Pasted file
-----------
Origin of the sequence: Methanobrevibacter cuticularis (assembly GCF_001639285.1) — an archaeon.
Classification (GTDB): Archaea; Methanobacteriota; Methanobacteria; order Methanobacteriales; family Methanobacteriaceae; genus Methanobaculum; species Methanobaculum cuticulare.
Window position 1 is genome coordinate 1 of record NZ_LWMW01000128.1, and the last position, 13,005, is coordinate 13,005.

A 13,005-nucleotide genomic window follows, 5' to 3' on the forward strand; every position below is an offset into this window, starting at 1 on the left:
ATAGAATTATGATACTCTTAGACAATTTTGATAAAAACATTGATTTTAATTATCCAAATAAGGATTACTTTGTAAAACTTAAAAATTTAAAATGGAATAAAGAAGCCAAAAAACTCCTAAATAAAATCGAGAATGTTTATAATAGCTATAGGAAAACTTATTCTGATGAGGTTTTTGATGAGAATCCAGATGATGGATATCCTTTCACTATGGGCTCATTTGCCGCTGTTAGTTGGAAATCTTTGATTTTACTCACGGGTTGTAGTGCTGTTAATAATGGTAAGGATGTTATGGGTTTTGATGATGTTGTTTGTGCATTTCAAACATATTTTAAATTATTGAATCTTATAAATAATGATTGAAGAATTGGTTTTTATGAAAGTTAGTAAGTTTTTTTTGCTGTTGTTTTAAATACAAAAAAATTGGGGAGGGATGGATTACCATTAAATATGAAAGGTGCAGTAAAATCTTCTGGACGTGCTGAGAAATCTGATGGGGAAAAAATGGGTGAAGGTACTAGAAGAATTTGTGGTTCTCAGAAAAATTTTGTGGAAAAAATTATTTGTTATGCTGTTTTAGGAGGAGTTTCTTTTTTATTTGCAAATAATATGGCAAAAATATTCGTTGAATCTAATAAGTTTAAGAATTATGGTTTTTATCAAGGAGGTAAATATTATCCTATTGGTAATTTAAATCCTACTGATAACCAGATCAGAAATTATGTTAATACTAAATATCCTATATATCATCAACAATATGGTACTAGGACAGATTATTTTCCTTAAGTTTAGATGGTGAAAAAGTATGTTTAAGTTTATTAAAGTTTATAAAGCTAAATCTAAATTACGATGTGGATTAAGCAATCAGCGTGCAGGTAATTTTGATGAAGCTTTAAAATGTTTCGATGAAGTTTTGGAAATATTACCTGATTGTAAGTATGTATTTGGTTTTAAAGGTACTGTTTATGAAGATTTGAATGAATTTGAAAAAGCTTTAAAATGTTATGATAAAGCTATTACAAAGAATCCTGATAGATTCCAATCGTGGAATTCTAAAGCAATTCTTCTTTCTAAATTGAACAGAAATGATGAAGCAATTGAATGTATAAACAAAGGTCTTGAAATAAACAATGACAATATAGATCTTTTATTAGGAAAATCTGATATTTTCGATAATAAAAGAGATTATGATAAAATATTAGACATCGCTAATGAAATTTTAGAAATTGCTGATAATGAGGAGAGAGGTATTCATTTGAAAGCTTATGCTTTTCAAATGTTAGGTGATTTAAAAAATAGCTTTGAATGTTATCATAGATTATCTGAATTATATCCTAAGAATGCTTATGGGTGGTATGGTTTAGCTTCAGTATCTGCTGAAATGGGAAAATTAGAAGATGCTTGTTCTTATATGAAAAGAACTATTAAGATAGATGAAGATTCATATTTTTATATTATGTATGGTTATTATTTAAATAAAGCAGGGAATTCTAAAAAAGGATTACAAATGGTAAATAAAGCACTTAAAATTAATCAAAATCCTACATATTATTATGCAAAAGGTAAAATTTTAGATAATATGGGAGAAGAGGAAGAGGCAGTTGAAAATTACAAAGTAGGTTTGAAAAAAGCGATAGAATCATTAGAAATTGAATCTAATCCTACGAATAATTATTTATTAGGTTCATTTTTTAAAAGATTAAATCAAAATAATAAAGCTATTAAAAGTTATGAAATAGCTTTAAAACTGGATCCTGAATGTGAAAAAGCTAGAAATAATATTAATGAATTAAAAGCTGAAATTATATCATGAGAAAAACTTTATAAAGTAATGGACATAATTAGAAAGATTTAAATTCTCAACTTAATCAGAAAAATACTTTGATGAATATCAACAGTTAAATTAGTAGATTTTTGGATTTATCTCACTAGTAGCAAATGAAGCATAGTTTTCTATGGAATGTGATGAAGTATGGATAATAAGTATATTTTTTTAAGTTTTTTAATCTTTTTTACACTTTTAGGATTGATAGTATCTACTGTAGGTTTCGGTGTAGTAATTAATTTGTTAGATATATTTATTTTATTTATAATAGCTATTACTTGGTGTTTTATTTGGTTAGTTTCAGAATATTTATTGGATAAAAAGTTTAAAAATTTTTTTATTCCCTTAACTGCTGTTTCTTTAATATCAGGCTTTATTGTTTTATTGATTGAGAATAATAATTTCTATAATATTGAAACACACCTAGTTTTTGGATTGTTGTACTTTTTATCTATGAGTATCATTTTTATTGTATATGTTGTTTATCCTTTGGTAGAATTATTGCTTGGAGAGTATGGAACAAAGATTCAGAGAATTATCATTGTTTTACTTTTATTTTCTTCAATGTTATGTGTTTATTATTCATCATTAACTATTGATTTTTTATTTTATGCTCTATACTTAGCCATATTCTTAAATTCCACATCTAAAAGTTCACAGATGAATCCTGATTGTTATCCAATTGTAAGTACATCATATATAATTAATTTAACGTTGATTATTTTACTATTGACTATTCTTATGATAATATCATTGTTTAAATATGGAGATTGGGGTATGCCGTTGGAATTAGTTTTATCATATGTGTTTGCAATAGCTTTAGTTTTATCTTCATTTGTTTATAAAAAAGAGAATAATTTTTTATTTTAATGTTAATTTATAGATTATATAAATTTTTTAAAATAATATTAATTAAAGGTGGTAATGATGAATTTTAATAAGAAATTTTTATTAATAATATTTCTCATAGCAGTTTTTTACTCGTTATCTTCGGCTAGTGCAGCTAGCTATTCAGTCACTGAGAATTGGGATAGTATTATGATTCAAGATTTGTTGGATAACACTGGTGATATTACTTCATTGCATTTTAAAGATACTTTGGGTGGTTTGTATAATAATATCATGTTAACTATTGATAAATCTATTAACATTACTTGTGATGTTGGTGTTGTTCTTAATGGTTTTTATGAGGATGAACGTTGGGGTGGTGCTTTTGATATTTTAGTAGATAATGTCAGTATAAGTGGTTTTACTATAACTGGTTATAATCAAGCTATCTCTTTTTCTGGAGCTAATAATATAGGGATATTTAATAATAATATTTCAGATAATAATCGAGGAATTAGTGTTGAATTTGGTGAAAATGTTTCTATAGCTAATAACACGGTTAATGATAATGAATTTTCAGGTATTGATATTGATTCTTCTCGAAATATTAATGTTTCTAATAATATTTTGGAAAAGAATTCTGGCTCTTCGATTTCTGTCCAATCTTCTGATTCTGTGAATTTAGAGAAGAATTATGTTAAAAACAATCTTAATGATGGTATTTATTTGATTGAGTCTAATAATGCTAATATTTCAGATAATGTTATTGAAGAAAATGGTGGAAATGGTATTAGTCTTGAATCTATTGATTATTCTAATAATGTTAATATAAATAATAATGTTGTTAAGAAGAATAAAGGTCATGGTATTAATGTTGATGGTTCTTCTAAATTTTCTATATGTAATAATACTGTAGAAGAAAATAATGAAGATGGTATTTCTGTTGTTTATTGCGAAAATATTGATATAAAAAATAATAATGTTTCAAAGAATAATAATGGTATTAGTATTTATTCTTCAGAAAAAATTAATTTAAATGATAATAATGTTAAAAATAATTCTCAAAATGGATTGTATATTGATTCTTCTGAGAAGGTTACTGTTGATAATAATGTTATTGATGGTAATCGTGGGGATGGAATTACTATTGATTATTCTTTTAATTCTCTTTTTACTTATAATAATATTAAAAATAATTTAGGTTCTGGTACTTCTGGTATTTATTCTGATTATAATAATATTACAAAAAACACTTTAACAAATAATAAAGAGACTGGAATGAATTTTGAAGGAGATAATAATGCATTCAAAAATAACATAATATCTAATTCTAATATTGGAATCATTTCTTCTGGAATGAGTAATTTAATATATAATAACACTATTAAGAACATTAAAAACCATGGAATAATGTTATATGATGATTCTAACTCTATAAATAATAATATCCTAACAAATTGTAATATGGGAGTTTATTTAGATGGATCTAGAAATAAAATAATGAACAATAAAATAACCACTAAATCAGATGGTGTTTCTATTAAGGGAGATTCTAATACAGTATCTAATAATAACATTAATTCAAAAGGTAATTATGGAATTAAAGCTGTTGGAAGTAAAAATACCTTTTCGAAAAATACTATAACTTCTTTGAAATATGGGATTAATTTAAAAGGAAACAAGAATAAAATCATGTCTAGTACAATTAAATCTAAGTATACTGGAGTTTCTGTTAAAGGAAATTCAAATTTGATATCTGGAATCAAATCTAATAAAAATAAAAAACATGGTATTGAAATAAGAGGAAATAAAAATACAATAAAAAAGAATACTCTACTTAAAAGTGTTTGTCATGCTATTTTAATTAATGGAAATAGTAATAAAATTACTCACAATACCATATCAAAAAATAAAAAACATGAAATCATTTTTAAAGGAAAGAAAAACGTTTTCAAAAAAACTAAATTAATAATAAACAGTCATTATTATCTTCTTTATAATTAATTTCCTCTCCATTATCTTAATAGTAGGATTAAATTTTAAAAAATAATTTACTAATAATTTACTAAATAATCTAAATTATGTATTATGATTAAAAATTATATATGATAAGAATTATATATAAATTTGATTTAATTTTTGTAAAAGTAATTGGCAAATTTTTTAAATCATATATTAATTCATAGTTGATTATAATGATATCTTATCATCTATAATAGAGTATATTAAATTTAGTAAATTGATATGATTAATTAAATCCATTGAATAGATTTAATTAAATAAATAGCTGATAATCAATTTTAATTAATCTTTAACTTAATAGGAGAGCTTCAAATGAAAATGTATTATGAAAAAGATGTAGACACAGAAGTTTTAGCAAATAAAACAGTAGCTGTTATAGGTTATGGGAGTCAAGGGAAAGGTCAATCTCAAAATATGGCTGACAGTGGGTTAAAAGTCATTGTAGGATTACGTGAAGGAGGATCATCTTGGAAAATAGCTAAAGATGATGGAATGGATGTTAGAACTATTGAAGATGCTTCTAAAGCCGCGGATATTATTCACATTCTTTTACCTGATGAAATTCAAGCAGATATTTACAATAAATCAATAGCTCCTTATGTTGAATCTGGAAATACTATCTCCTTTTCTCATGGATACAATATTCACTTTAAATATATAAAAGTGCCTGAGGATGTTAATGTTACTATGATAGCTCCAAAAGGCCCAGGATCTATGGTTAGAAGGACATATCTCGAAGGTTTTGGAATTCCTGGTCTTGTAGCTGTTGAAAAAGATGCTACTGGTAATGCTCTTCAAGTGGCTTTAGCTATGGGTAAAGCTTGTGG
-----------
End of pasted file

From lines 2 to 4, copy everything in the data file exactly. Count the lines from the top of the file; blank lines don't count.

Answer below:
Classification (GTDB): Archaea; Methanobacteriota; Methanobacteria; order Methanobacteriales; family Methanobacteriaceae; genus Methanobaculum; species Methanobaculum cuticulare.
Window position 1 is genome coordinate 1 of record NZ_LWMW01000128.1, and the last position, 13,005, is coordinate 13,005.

A 13,005-nucleotide genomic window follows, 5' to 3' on the forward strand; every position below is an offset into this window, starting at 1 on the left: